Farmers should support Spencer case: QC
A Queen’s Counsel is urging farmers and farm lobby groups to get behind the Peter Spencer court case on property rights, carbon credits and land clearing.
Spencer barrister Peter King says he can’t think of another landmark case like this one that is testing the powers of the Commonwealth over a farmer’s right to farm.
He says it has already been an incredibly tough fight, but Mr Spencer is determined to see it to trial, and he thinks it makes sense for the Farmers Fighting Fund to start funding the legal case again soon.
"They have said come back to us and I sent them some more reports on Friday so they can see the progress and see that Mr Spencer is still fair dinkum about taking this all the way," Mr King said.
"I think it is important that farmers stand up together on important issues.
"It will be a landmark decision either way and farmers and farm groups will be very much affected by any attempt to take away carbon rights or prevent land clearing in order to address climate targets.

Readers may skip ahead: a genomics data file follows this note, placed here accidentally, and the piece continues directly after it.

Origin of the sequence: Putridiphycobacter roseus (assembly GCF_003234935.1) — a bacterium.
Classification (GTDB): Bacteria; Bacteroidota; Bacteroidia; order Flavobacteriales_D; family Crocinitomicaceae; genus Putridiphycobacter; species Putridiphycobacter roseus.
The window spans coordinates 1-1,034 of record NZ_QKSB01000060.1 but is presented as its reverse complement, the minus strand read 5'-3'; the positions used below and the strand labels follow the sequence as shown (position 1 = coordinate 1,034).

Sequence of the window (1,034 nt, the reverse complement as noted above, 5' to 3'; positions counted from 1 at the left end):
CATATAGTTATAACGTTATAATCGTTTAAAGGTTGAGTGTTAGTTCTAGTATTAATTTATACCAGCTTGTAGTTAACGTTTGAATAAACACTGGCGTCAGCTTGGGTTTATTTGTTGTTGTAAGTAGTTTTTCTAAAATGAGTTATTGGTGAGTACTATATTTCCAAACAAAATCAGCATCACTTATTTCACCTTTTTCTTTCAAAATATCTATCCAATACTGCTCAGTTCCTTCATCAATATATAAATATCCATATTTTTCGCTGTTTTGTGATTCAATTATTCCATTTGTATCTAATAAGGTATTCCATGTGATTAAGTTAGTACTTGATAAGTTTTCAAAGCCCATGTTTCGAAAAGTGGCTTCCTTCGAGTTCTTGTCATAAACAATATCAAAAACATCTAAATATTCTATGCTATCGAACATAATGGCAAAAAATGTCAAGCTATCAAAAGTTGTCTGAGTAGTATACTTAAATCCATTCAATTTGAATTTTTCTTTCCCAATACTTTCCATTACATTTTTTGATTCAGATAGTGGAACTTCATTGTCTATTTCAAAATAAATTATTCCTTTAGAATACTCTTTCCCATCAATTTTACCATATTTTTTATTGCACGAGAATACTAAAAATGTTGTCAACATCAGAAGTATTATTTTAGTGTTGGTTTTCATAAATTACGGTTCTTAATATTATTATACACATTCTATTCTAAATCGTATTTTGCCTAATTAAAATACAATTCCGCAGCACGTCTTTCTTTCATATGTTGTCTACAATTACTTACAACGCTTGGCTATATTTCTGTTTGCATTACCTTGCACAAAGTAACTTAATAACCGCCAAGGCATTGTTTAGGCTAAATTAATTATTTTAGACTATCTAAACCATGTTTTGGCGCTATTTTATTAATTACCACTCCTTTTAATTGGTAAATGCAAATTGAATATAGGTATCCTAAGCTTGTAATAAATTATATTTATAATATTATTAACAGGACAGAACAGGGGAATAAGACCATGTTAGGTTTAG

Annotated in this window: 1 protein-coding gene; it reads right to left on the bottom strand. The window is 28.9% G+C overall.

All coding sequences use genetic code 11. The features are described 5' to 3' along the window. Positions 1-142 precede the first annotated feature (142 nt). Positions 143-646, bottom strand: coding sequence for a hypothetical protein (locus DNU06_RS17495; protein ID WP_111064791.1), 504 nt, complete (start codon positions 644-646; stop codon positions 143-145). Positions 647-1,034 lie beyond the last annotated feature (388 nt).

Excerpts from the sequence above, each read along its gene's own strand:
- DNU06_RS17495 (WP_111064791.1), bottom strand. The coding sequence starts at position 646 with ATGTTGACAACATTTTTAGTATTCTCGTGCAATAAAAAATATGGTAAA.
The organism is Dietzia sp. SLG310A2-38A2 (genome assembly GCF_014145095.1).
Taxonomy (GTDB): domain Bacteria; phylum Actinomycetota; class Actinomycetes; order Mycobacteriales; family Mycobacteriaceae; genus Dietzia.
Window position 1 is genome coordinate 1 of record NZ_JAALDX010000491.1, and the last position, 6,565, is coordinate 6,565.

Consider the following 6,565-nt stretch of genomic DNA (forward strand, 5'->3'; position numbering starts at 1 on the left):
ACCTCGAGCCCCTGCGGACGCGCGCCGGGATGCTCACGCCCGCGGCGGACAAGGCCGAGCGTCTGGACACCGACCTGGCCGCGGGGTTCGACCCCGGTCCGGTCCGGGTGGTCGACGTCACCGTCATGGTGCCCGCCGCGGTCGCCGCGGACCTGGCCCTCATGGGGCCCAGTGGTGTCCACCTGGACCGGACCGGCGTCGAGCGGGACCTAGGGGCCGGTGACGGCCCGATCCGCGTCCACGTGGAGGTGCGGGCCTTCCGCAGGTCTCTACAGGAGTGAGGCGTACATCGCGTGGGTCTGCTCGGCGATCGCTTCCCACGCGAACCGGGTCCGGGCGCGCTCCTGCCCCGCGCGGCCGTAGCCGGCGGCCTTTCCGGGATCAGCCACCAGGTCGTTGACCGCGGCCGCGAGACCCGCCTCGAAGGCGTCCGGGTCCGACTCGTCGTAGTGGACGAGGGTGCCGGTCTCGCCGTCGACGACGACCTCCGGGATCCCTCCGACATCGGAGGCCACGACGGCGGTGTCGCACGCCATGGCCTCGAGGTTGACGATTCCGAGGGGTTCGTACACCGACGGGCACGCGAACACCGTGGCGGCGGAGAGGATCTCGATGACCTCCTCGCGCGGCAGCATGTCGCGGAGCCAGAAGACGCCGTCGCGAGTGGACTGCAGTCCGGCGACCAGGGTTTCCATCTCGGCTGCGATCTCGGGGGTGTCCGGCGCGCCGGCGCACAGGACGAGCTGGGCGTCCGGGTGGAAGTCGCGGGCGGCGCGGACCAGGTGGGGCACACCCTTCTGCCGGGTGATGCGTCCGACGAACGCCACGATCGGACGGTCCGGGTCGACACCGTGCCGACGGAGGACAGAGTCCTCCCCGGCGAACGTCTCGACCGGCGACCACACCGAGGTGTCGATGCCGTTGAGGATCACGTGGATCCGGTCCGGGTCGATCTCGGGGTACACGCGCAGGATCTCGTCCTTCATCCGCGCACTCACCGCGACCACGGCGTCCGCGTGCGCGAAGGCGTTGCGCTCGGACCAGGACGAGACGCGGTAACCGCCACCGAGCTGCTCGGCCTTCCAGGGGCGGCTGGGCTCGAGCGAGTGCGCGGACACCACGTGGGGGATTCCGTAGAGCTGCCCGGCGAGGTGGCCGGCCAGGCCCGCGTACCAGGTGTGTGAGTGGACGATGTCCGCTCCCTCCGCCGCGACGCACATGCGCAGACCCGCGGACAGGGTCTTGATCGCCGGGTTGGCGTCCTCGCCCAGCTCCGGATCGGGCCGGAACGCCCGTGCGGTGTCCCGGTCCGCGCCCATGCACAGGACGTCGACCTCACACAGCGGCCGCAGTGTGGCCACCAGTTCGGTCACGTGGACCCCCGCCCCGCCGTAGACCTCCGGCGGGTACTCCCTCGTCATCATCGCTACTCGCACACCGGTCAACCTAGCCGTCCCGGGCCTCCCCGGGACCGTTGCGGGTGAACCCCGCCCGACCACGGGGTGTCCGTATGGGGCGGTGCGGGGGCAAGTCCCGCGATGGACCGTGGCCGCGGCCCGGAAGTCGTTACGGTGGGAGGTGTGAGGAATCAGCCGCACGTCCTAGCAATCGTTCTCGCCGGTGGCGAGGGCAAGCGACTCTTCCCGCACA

"Farm groups have been very outspoken about these issues and they know any changes can affect their livelihood.
"The question is how far can governments not using taxation laws interfere in the property rights of ordinary Australians within the restrictions imposed on them by the constitution, which says that governments must not infringe on those rights other than on just terms."
Mr Spencer’s matter is set down for a full hearing on November 24 this year.
In 2010, the High Court, in a rare decision, agreed that the matter should be sent back for a full hearing in the Federal Court.
The case centres around the right of the Australian Commonwealth to acquire carbon credits from farm land without compensating the farmers or landholders.
Mr Spencer claims that state and federal governments colluded to introduce land clearing legislation to lock up carbon on Australian farms so Australia could meet carbon targets in the Kyoto Protocol.
He says the Australian Government should compensate all Australian farmers for the billions of dollars in lost revenue from the carbon deal and the right to farm.
The matter will be heard by Justice Gleeson.